By guest blogger Stan Whitcomb
Stan is a freshman at Santa Clara University. He is currently undecided, but is leaning towards a major in computer science. He is new to the blogosphere but is a seasoned writer (thanks English class!). In his free time, he likes to Dougie with his hallamtes and he is an avid Frisbee player.
Laptops are considered a bare necessity in college these days. I can count on one hand the college students I know who don’t have a laptop. We use them to email our parents, register for classes, and help us with our homework (and help us procrastinate from doing homework!). Unfortunately, these wonderful machines can be a help and a hindrance if we bring them to class.
First off, most people who own a computer can type faster than they can write. This can be helpful when you want to take a lot of notes quickly and don’t want a sore hand afterwards. In addition, with typing, you no longer have to worry about problems like illegible handwriting. Great for those of us who take avid notes, look down, and realize that we can read about one of every five words we wrote.
In a recent study, students who used their laptops for note-taking and in-class activities scored higher than the students who took notes the traditional way. There were, however, two catches in the experiment: the students were policed heavily in regard to their use of the internet, instant messaging, and gaming and the class that students were in was geared towards laptop use.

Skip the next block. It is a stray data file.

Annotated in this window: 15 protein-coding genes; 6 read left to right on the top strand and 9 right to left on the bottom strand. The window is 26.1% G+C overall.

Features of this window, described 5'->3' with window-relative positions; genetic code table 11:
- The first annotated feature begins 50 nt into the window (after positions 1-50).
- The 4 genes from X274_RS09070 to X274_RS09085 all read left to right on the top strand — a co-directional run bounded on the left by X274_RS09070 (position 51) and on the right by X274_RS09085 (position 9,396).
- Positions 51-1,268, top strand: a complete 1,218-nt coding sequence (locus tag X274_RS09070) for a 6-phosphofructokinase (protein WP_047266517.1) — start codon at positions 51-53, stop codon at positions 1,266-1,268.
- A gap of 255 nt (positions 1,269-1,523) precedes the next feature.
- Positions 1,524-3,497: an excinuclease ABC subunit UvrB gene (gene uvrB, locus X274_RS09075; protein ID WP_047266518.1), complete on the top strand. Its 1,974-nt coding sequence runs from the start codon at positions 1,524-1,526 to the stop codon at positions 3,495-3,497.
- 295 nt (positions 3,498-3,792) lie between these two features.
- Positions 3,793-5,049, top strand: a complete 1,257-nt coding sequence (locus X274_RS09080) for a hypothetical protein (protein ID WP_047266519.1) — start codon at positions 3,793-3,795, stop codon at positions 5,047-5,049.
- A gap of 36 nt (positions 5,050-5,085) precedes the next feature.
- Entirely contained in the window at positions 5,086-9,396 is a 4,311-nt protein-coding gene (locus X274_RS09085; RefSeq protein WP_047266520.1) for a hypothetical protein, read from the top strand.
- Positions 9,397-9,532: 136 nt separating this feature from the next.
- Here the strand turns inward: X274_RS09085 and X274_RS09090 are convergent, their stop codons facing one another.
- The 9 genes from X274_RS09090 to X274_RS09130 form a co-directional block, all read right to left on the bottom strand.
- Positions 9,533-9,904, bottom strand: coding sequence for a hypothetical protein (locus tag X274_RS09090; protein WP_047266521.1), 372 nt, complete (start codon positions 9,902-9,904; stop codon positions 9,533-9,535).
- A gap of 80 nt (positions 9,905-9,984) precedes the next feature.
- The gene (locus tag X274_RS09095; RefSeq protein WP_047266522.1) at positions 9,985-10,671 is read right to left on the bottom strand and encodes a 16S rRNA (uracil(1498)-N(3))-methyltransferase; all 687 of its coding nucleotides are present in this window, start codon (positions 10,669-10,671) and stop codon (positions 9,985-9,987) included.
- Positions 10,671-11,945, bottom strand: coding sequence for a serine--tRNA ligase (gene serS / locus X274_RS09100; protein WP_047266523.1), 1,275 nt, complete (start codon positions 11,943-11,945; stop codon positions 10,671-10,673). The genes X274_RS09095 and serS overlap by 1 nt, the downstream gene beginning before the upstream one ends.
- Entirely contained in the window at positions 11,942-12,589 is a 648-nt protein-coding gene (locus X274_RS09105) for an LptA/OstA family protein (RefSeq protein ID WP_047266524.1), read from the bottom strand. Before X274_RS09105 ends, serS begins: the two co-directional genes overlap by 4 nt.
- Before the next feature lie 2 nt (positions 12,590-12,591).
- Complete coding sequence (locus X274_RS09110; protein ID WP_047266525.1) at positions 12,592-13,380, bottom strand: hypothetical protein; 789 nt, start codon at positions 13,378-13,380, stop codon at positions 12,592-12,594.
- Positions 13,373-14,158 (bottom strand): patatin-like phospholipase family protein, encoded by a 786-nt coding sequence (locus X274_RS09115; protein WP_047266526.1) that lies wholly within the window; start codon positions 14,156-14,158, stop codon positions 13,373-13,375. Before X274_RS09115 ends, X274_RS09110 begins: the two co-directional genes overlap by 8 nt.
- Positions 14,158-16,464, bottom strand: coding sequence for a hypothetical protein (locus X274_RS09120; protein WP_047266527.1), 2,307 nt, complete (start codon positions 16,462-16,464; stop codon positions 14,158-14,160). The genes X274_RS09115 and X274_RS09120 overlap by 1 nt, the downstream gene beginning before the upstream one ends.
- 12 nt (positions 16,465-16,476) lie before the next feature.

If both of these parameters are not met, we see a negative correlation between laptops in class and test scores, according to this study and others. The moral of the story is, we need discipline if we want to use our computers effectively in class (I personally suggest turning off your computers Wi-Fi capabilities in class if all you are doing is taking notes. This strategy has done wonders for me).
Initially, there is the whole dawdling issue. With the internet, you have basically infinite potential for bumbling around looking for something funny or interesting online. This could be through Tumblr, Facebook, Stumbleupon, or even old fashioned Google searches. The point being, these sites are timewasters and take up a portion of your concentration. You may think that you can listen to a lecture and look at memes. But recent studies show that multitasking and performance share an inverted relationship. Another downside to typing your notes deals with your memory. There is something about writing that allows you to remember it more easily, and thus not have study your notes as much. The same cannot be said for typing unfortunately. When the same can be said for typing as writing, I know my computer will be out every class, timewasters aside.
So now you have it out on the table. If the pros outweigh the cons, take your computer to class (I encourage it!). However, if you know that halfway through your lecture you are going to start scrolling through your news feed, perhaps closing the laptop for a second will be a better option.